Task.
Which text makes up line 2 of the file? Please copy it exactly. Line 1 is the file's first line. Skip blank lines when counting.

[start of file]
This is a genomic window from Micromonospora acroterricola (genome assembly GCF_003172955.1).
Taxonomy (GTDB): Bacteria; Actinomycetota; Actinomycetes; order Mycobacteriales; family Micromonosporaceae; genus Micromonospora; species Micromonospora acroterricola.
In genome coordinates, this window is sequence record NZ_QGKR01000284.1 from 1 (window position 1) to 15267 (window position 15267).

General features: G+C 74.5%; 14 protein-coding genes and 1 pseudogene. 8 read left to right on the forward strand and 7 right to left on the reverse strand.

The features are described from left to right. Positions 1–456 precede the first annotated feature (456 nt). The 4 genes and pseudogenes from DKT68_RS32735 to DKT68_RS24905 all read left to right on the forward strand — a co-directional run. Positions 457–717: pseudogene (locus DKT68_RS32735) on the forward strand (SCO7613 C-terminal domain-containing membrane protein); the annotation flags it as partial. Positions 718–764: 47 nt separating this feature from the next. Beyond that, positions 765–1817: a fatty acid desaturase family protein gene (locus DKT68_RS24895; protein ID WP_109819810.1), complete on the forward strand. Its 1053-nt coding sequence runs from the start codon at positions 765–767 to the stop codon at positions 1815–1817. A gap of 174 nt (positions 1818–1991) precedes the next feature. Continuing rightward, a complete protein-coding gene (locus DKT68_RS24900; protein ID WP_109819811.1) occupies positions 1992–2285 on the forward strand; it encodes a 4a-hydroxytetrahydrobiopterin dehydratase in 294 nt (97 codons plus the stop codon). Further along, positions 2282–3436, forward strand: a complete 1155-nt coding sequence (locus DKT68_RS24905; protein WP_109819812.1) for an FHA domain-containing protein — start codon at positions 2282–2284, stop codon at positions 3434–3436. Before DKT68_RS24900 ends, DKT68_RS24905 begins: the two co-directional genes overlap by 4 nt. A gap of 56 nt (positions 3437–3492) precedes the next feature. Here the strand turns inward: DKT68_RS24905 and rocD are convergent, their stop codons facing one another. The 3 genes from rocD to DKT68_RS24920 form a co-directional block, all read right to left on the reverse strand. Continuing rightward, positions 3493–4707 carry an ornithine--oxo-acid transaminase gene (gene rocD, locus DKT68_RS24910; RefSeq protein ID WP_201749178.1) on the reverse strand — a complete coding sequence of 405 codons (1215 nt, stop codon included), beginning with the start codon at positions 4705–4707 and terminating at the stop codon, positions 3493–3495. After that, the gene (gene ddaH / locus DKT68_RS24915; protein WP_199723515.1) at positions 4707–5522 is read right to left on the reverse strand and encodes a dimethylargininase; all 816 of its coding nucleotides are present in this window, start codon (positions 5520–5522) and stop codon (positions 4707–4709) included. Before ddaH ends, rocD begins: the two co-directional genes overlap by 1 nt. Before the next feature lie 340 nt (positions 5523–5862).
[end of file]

Taxonomy (GTDB): Bacteria; Actinomycetota; Actinomycetes; order Mycobacteriales; family Micromonosporaceae; genus Micromonospora; species Micromonospora acroterricola.